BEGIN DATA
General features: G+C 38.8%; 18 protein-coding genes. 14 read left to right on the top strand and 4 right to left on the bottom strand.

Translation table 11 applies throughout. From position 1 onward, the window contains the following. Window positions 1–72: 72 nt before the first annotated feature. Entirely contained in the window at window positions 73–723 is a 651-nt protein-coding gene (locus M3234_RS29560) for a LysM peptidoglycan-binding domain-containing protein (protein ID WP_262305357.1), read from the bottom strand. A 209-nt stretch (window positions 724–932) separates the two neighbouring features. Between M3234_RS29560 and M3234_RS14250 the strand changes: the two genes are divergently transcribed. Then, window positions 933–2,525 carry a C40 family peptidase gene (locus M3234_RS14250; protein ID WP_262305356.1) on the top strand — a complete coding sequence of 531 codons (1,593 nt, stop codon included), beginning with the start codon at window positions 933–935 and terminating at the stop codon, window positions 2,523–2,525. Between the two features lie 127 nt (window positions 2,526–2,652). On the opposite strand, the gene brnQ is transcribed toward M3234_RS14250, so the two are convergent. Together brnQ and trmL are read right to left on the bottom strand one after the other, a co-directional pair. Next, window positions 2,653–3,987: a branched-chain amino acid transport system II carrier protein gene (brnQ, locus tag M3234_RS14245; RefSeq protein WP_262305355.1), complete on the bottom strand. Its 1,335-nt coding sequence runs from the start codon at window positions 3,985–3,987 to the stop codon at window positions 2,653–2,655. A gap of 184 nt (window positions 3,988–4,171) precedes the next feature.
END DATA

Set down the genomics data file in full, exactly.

General features: G+C 38.8%; 18 protein-coding genes. 14 read left to right on the top strand and 4 right to left on the bottom strand.

Translation table 11 applies throughout. From position 1 onward, the window contains the following. Window positions 1–72: 72 nt before the first annotated feature. Entirely contained in the window at window positions 73–723 is a 651-nt protein-coding gene (locus M3234_RS29560) for a LysM peptidoglycan-binding domain-containing protein (protein ID WP_262305357.1), read from the bottom strand. A 209-nt stretch (window positions 724–932) separates the two neighbouring features. Between M3234_RS29560 and M3234_RS14250 the strand changes: the two genes are divergently transcribed. Then, window positions 933–2,525 carry a C40 family peptidase gene (locus M3234_RS14250; protein ID WP_262305356.1) on the top strand — a complete coding sequence of 531 codons (1,593 nt, stop codon included), beginning with the start codon at window positions 933–935 and terminating at the stop codon, window positions 2,523–2,525. Between the two features lie 127 nt (window positions 2,526–2,652). On the opposite strand, the gene brnQ is transcribed toward M3234_RS14250, so the two are convergent. Together brnQ and trmL are read right to left on the bottom strand one after the other, a co-directional pair. Next, window positions 2,653–3,987: a branched-chain amino acid transport system II carrier protein gene (brnQ, locus tag M3234_RS14245; RefSeq protein WP_262305355.1), complete on the bottom strand. Its 1,335-nt coding sequence runs from the start codon at window positions 3,985–3,987 to the stop codon at window positions 2,653–2,655. A gap of 184 nt (window positions 3,988–4,171) precedes the next feature.